Trade Execution
Stealth of execution is paramount while dealing with large orders to ensure that they are executed without moving the market. Last year, JPMorgan began using AI to execute trades in equities businesses. Typically, these large orders are executed using algorithms that split and execute orders. Now, AI is being used to decide which algorithm to use when. Interestingly, AI is also helping in the behavioral analysis of traders. Looking at the history of traders, these algorithms can identify trader traits. For instance, does the trader hesitate to take a call when the market is turning? Is he overly aggressive in certain situations? This plays a key role in identifying traits and take corrective actions.

Trade Operations
Robots powered by ML and Intelligent Process Automation help increase speed and reduce costs of a number of operations. For instance, Innova, a modern investment compliance platform, helps asset managers ensure that they have controls in place to monitor their funds' compliance with regulatory requirements. UBS is using bots that detect client emails and use that to manage fund allocations. For one of its clients, Sapient built bots to automate functions like account payable processes, broker reconciliation and inventory write-down operations, to help free up business users from high-effort activities. Considering that these bots can run 24x7 and can scale up and down as needed, it has helped make tedious operations like account closing quick and smooth.

When all’s said and done
There’s no doubting the fact that AI is becoming all-pervasive. Organisations must keep evolving and adopt AI to avoid the risk of being left behind in the race. True, AI and its related technologies are still at a nascent stage. But they hold a huge potential for the trading industry. Most of these solutions are currently proofs of concept and are gradually moving towards mainstream. The industry will continue to evolve these models and improve them to operate successfully in various business cycles. The key aspect to keep in mind is that AI is driven by data and data quality can significantly impact outcomes. Also, if the data has biases, naturally the predictions from AI will also carry over the same biases, and in some cases even exaggerate those. This calls for data scientists with deep mathematical and business domain knowledge to model these decision-making platforms.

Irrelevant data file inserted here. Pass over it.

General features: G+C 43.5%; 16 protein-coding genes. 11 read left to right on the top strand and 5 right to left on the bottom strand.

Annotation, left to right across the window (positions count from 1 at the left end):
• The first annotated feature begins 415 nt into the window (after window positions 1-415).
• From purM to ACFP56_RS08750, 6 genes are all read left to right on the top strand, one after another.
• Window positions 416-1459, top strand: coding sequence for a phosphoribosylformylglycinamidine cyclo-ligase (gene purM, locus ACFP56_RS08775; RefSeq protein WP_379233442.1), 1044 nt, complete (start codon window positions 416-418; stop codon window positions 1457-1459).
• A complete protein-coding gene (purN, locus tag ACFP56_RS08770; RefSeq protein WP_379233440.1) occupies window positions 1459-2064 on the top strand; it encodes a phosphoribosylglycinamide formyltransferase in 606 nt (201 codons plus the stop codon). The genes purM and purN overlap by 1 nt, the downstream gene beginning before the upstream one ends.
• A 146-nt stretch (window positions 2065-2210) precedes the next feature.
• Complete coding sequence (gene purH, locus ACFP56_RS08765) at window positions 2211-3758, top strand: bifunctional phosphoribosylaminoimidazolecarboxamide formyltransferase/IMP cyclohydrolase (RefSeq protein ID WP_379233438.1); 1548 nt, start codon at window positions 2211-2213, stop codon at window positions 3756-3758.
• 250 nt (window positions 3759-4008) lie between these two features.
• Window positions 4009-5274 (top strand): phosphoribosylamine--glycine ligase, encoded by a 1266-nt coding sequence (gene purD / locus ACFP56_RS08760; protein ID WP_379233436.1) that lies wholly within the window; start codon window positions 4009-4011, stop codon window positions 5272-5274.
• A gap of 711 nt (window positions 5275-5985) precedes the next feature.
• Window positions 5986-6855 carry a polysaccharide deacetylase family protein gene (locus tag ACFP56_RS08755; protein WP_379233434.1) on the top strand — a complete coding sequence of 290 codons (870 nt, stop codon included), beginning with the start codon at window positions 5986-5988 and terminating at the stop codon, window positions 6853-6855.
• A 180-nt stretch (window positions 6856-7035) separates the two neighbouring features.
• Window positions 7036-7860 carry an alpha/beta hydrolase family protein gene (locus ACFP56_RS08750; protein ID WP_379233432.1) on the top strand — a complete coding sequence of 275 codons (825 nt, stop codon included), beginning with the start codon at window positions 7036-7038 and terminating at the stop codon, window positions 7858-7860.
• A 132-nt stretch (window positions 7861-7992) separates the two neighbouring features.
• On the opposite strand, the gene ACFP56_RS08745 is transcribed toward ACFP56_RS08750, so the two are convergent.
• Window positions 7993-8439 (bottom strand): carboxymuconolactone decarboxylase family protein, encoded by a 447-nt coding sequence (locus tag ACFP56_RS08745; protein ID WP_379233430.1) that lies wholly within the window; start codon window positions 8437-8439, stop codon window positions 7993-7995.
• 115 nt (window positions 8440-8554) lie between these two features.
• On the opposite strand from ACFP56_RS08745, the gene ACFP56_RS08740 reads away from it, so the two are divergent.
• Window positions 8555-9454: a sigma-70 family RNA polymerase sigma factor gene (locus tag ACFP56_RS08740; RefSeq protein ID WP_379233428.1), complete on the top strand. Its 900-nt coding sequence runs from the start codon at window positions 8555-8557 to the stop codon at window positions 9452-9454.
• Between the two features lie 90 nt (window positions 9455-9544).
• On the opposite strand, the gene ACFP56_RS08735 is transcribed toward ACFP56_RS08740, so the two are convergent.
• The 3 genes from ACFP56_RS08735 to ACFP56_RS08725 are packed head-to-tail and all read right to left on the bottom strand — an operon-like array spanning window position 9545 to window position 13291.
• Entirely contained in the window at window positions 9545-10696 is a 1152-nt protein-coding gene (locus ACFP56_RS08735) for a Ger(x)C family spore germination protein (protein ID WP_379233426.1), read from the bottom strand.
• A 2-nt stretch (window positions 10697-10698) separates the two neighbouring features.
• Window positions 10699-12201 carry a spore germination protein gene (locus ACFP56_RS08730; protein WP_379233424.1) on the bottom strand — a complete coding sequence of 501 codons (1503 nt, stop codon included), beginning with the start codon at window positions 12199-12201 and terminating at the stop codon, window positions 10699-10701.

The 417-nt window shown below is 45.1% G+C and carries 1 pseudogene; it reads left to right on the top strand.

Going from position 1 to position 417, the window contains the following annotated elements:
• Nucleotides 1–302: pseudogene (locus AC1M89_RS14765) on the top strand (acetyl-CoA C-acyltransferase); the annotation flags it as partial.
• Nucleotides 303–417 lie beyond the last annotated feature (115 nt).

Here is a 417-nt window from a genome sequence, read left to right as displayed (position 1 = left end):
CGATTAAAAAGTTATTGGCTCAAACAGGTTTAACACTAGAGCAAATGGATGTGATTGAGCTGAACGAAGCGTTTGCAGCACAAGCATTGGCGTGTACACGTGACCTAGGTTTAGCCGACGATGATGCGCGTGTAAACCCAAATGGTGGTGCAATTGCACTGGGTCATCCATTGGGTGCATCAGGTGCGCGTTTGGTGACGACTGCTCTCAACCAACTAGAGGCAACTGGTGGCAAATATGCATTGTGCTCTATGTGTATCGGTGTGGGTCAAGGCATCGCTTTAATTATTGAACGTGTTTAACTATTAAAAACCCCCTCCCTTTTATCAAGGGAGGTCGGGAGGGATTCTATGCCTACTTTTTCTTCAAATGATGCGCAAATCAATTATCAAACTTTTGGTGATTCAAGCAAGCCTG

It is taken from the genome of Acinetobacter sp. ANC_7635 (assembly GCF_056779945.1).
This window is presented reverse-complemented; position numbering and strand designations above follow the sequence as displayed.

AI will surely have a significant role to play in the future of trading. Probably, advanced versions of trading platforms would create and augment themselves. Who knows, some day they might even give insights into the complex variables that have eluded human economists since ages. So the question is not about who’s going to win – ‘man’ or ‘machine’? I think the answer is neither, the future will belong to the ‘man with the machine’.

-The author is the Senior Director, Technology at Sapient Consulting